Today I was at the Oxford eResearch Center for an nVidia CUDA workshop. CUDA is their new API for facilitating scientific computing on GPU (graphics processing units).
For a while now there’s been some interest within the computer science research community on the possible application of GPUs to general purpose computing tasks. Well, it’s more accurate to call them scientific computing tasks, I guess, as these are typically embarassingly parallel numerical applications like monte carlo simulations.
nVidia are targeting CUDA directly at potential users in the financial, oil & gas and aerospace industries. These are areas where they’ve never had a significant presence, instead being focused on the consumer gaming and graphics workstation market, which has served them very well. But now they’re looking to exploit the diminishing gains in processor power in recent generations of processors by instead helping people to squeeze maximum bang-for-the-buck by utilising the highly-threaded, parallel, multi-processor nature of commodity GPUs.
The presentations were very interesting. They ranged from almost marketing level discussions of the product road maps etc, to real nuts-and-bolts optimisation discussions. Mark Harris demonstrated successive iterations of a reduction algorithm that eventually approached the limit of memory bandwidth (78gb/s), albeit with some pretty nasty loop unrolling and templating!
From my perspective the biggest drawback of the current hardware and API is that it only supports single precision floating point. Unfortunately everything in my world uses double precision maths; and although it’s possible to convert on entry/exit from the GPU API, this adds significant overhead. Of course, it should be possible to reduce the numerical range that the algorithm has to deal with in order to avoid the need for double precision at all, but this is a bit more re-engineering than I can justify. Even the on-chip double implementation will suffer from a quite significant slow-down compared to the single precision version - but even this will be an order of magnitude faster than non-GPU code, so this shouldn’t be too serious.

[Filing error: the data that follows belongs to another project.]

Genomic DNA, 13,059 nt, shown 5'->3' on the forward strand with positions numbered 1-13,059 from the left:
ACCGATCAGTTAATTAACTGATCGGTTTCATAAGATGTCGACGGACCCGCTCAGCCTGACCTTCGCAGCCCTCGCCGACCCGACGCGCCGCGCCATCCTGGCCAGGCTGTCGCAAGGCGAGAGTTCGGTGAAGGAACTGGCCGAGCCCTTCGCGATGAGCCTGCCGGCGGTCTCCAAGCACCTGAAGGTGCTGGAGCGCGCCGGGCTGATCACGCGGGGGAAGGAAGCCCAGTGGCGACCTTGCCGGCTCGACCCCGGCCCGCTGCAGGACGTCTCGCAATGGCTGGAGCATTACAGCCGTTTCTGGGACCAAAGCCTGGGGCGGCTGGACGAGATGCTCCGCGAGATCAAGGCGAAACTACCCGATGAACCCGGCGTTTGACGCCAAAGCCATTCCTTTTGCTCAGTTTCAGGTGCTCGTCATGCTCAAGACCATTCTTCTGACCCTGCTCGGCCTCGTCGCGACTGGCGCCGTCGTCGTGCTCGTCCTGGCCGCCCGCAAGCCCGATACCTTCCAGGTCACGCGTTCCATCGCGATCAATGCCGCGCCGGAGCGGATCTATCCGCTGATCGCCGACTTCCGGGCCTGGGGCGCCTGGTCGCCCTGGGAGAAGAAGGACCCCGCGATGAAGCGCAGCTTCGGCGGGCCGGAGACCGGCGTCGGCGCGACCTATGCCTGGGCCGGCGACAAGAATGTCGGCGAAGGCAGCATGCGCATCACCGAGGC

Another interesting aspect of the technology is the use of an “intermediate” form of assembled code; PTX files. These are generated from the C-like .CU source files, and are then turned into card-specific machine code on the hardware. This allows nVidia a degree of freedom to change the on-chip architecture, instruction set etc without breaking existing applications.
If you’re interested in keeping in touch with news of the various GPGPU users in academia and industry, you can take a look at www.gpgpu.org, which was started by Mark Harris, who was one of the presenters today.